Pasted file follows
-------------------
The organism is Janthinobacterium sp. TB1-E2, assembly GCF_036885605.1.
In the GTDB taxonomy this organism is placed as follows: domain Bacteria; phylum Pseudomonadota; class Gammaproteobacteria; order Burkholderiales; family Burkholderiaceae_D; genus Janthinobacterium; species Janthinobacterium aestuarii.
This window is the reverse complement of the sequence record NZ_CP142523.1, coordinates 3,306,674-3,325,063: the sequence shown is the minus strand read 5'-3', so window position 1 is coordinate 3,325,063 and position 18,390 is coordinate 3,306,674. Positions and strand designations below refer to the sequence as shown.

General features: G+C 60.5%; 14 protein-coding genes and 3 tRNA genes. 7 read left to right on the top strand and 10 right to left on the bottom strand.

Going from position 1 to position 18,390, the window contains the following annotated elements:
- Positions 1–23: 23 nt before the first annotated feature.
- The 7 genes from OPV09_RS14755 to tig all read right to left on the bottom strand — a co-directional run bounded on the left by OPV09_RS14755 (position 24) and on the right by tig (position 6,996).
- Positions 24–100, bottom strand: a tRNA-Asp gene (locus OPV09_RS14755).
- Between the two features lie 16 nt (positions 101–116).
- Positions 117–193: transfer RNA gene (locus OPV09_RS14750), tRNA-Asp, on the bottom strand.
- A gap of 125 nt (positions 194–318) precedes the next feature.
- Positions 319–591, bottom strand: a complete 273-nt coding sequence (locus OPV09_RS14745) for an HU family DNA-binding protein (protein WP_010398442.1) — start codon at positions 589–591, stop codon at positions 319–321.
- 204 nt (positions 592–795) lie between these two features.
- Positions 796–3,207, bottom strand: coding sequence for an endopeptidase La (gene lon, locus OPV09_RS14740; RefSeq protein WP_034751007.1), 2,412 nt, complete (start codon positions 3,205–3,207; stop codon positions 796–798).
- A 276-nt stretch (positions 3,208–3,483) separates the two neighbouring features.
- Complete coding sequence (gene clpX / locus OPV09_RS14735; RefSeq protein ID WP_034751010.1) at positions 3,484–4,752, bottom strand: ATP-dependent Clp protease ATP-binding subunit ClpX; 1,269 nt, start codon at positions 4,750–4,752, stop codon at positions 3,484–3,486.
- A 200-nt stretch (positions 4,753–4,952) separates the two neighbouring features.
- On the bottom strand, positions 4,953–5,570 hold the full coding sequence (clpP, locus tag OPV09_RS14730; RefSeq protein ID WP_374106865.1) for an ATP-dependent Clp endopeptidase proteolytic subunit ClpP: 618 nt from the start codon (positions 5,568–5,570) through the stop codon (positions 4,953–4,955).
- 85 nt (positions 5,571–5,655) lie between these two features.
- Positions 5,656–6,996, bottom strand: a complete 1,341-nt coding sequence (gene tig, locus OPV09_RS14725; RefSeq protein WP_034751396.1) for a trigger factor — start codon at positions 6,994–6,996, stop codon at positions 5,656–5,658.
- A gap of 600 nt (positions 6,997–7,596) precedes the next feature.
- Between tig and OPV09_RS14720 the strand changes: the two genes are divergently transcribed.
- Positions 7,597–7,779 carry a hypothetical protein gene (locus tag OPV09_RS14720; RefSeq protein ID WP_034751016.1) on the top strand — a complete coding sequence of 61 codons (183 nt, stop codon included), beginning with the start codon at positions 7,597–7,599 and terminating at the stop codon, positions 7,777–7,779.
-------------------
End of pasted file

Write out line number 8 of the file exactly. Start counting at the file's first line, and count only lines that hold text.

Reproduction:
- Positions 24–100, bottom strand: a tRNA-Asp gene (locus OPV09_RS14755).